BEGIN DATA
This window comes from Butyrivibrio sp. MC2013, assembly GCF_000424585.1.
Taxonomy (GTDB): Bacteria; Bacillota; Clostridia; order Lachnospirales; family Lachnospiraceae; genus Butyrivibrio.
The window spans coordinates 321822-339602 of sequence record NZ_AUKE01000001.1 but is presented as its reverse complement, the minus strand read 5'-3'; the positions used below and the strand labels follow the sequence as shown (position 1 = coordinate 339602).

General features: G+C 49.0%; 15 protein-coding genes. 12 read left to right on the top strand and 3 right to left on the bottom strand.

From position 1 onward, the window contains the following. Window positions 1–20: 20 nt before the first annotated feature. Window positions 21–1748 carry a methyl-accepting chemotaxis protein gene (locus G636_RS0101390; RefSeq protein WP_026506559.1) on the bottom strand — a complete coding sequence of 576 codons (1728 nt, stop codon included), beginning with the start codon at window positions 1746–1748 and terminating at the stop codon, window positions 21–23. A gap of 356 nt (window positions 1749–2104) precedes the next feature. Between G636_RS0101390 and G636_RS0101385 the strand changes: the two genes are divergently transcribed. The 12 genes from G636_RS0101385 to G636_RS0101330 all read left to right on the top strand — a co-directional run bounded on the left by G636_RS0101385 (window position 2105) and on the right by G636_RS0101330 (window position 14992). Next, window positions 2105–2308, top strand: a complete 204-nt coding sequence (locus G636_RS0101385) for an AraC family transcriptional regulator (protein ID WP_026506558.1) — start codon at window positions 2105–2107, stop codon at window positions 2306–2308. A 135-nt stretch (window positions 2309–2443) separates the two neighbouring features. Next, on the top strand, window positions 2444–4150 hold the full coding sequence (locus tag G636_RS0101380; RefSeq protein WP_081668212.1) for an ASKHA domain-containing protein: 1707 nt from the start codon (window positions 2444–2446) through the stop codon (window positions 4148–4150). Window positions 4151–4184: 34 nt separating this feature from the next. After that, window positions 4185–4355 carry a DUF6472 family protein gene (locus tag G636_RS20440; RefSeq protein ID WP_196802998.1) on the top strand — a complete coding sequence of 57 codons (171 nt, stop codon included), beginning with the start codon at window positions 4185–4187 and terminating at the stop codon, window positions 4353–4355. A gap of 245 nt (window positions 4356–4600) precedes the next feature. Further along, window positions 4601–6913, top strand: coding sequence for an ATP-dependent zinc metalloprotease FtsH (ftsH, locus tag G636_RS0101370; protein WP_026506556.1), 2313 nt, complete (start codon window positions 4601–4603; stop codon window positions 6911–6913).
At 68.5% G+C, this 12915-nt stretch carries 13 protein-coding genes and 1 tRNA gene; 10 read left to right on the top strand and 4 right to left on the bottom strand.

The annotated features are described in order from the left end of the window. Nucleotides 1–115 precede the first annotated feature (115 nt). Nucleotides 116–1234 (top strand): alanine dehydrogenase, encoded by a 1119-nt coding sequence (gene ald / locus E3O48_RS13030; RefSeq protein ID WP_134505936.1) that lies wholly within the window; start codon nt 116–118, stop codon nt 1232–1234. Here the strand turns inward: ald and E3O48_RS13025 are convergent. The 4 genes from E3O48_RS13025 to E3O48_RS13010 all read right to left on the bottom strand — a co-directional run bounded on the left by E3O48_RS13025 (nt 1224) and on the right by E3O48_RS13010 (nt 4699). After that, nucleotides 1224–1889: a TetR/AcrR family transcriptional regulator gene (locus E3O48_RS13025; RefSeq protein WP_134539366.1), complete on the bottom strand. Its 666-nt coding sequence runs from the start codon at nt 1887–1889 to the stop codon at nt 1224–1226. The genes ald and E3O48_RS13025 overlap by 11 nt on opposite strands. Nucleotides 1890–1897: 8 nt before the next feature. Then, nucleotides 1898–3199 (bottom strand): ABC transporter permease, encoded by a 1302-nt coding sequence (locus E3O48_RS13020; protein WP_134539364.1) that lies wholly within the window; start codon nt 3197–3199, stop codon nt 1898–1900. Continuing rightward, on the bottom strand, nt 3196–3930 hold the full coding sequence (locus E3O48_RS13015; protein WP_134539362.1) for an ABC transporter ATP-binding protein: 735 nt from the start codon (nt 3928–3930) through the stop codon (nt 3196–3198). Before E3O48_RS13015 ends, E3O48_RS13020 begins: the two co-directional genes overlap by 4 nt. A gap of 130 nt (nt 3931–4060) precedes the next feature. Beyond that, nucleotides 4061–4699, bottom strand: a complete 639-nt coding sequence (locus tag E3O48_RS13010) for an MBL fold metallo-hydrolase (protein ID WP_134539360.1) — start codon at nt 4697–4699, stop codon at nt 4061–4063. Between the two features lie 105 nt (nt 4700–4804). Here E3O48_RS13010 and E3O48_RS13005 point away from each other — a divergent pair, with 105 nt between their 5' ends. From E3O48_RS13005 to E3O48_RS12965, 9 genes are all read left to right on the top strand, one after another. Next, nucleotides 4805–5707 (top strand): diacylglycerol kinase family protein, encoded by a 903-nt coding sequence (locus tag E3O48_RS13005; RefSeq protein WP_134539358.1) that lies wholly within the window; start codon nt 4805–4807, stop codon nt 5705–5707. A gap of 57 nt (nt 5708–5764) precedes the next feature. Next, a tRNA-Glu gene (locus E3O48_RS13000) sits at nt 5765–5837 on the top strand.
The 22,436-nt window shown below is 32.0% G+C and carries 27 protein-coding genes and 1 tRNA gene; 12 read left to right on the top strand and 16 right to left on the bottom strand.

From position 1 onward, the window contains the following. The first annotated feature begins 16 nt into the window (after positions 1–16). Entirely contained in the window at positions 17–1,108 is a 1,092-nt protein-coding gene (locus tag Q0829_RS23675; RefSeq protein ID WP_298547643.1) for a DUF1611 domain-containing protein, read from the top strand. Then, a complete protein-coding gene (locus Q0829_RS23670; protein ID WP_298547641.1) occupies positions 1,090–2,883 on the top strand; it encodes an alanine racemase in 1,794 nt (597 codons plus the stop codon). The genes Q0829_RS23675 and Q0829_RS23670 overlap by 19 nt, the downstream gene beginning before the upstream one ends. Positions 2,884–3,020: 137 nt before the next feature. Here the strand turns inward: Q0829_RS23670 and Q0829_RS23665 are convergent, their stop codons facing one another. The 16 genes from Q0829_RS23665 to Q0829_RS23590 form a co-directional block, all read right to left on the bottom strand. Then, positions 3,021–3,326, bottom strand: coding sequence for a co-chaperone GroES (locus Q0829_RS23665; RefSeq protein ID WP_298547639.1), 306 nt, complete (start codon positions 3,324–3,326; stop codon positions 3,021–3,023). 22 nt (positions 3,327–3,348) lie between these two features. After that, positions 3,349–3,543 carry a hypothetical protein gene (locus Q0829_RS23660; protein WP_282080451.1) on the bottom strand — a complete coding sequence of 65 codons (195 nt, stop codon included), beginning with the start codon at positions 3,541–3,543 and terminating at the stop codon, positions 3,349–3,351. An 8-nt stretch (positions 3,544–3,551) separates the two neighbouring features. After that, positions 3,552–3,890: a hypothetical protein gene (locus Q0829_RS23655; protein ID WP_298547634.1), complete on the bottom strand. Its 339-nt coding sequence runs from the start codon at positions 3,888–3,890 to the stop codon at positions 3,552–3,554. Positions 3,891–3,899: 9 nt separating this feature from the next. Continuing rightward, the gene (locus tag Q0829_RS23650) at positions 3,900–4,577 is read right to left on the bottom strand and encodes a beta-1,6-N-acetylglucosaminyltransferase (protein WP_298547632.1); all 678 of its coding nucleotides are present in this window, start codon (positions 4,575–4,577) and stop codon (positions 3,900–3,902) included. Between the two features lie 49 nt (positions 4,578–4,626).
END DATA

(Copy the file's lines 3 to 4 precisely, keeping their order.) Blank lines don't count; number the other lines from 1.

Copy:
The window spans coordinates 321822-339602 of sequence record NZ_AUKE01000001.1 but is presented as its reverse complement, the minus strand read 5'-3'; the positions used below and the strand labels follow the sequence as shown (position 1 = coordinate 339602).

General features: G+C 49.0%; 15 protein-coding genes. 12 read left to right on the top strand and 3 right to left on the bottom strand.